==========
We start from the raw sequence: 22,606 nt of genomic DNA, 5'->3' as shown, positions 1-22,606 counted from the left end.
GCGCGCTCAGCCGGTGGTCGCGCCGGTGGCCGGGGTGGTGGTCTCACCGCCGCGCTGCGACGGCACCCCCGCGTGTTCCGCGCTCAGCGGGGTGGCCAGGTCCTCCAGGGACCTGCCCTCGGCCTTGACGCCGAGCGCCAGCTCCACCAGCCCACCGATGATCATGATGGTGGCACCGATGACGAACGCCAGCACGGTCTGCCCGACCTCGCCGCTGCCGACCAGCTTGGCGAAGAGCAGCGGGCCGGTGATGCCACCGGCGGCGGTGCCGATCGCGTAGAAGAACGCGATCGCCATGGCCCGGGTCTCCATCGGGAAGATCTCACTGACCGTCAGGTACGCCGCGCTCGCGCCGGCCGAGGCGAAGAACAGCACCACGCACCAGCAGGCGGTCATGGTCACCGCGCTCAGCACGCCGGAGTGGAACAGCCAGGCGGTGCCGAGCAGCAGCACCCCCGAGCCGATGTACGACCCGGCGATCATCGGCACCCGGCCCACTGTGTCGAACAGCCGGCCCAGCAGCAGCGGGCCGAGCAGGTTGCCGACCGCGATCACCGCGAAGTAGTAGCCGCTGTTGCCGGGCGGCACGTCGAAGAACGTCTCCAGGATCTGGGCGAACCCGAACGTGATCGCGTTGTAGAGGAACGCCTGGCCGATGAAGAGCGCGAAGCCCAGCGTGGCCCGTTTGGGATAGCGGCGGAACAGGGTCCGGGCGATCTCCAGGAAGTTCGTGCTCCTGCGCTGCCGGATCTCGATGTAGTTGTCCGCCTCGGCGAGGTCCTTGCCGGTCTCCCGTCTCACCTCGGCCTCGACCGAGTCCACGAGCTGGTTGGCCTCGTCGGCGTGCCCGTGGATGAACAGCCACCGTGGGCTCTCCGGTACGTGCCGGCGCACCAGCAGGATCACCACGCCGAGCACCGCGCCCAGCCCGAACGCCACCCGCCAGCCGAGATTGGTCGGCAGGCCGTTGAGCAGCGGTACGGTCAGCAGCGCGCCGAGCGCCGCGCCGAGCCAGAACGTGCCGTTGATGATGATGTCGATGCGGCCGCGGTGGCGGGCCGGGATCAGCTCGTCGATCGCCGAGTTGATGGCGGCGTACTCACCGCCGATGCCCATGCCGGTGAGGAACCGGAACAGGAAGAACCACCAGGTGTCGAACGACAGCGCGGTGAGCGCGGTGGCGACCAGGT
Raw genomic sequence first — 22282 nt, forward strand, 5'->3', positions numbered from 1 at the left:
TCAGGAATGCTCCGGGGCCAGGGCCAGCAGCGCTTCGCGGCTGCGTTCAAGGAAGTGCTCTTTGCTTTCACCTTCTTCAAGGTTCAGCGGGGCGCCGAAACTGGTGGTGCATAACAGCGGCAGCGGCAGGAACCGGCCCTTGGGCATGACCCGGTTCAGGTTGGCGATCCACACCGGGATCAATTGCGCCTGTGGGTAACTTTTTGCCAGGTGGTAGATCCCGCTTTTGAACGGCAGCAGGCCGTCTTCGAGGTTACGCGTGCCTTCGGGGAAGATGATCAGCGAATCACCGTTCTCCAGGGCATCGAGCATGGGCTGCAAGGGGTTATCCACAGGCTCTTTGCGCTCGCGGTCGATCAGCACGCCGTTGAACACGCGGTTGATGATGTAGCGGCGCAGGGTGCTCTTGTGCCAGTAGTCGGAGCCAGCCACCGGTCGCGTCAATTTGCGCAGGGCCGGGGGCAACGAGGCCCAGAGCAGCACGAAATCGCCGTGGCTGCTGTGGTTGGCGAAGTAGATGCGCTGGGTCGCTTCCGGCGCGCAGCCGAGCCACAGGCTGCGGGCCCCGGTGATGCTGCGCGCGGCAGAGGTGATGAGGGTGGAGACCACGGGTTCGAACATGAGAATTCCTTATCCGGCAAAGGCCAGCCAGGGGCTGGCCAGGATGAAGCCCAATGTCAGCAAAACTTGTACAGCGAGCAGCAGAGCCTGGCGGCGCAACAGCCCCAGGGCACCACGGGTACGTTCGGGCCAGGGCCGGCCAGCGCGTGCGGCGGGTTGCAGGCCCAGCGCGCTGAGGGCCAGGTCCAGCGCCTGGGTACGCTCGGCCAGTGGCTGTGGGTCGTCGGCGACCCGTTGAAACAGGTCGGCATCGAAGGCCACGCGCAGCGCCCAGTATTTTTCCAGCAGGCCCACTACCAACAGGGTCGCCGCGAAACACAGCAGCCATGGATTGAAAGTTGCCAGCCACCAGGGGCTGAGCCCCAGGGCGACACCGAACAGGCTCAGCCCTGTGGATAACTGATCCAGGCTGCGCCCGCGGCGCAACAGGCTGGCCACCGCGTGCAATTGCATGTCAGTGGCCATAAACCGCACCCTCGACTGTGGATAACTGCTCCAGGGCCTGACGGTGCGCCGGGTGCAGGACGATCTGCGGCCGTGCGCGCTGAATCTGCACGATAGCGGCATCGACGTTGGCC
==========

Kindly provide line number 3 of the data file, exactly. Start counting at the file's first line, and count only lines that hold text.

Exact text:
Raw genomic sequence first — 22282 nt, forward strand, 5'->3', positions numbered from 1 at the left: